This is an eclectic book about Funakoshi Gichin, who many consider to be the father of Japanese karate. But this is not a book of commentary about this master. Instead, the man, his background and early karate history are intimately portrayed through his own early writings, his portraits, many photos and other related materials.
While not aimed at the martial arts beginner or casual reader, the book would be enjoyed by historians, researchers, Shotokan karate practitioners or anyone interested in the development of karate in the early 20th century.Although some of this information has been printed elsewhere, the book does provide new translations, while also revealing the sources of the information.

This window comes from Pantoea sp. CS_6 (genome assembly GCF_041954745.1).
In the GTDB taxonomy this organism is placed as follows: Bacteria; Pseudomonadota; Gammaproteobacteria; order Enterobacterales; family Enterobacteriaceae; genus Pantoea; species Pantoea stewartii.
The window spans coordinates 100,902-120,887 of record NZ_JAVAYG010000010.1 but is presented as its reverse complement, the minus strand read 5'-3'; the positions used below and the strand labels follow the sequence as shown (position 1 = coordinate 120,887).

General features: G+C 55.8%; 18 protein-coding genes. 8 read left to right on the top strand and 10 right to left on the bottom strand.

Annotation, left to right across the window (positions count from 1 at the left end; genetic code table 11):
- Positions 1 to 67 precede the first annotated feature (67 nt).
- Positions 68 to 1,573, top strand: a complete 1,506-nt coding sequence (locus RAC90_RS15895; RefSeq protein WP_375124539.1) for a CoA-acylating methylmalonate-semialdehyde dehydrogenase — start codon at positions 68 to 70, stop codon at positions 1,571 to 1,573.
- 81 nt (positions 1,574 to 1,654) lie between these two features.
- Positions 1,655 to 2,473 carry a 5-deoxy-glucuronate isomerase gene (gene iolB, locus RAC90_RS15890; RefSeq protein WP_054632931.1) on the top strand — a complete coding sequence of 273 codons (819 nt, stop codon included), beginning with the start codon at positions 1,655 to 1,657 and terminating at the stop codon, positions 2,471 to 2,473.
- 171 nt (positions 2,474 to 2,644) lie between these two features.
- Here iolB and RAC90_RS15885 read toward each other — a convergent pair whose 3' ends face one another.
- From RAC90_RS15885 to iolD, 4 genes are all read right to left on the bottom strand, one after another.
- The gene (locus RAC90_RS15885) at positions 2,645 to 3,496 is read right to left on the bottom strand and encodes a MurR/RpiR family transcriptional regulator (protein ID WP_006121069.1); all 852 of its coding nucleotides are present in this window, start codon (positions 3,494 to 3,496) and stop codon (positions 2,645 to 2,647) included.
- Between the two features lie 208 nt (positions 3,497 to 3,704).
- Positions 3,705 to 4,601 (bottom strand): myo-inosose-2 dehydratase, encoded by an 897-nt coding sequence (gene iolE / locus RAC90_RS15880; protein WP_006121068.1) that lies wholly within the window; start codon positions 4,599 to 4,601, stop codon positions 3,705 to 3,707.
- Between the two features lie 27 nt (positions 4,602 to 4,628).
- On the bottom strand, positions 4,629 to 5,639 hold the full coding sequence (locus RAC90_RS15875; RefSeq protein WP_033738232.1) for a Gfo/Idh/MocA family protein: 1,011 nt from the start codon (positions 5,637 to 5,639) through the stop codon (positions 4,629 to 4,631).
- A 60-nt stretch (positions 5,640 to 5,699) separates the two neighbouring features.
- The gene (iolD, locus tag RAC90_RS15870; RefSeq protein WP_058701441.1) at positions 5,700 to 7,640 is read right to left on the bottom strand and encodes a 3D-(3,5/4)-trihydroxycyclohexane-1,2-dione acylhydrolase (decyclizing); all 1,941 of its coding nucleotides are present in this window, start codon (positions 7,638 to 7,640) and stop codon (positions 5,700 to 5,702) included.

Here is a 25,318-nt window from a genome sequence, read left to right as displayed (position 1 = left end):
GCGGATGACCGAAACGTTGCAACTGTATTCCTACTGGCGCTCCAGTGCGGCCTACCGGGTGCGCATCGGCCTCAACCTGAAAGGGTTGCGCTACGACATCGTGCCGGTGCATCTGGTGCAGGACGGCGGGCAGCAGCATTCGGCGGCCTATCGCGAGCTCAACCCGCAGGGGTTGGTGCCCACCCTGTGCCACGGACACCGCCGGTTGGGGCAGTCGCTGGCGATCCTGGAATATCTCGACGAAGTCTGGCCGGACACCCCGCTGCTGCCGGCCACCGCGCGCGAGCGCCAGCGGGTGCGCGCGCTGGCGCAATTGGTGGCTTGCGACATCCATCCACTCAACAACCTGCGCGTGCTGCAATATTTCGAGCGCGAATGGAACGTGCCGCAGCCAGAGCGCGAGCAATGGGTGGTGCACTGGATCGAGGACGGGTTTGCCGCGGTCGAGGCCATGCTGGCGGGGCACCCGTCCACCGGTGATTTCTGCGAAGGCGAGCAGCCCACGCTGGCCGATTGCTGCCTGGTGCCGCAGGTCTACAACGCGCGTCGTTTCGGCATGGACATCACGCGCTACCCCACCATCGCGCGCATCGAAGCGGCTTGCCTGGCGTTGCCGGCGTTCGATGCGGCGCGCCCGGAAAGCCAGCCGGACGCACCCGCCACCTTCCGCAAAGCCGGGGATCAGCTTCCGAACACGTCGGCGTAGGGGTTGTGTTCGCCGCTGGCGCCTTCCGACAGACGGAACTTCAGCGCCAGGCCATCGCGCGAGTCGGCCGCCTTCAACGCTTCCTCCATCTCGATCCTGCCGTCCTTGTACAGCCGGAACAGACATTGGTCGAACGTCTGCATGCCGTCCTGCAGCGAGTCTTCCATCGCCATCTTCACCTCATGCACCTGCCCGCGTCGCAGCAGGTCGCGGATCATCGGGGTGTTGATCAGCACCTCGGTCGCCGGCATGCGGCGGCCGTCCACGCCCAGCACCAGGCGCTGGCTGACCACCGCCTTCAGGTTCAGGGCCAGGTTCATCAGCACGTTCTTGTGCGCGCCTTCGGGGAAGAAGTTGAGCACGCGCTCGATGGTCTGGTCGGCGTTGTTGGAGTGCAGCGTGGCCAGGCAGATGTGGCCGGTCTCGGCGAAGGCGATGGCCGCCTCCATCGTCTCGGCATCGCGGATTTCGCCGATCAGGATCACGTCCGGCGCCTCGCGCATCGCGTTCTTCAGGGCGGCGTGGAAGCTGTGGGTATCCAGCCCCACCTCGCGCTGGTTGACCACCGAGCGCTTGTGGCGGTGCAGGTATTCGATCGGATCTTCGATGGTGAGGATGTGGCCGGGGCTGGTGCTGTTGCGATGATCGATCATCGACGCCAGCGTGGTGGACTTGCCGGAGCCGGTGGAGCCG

Central to the collection are new translations of five early writings by Funakoshi dating back to 1914 that touch on a wide variety of subjects: His thoughts on the origin of karate, other former martial artists, styles of karate, kumite, points of practice and fighting, the relationship between karate and academic study, his personal prospective of the introduction of karate into Japan, his recollections about his teacher Azato Ankoh as well as the contrast of stillness and action (yin & yang) and how it relates to karate practice.
The publication is enhanced with nearly 40 pages of rare and historical photos, portraits, sequences of technique and translated calligraphy. Among them are the controversial 925 King Magazine illustrations that depict the story of Choku Motobu defeating a foreign boxer in a challenge match, but rather than Motobu being shown the drawings are of Funakoshi.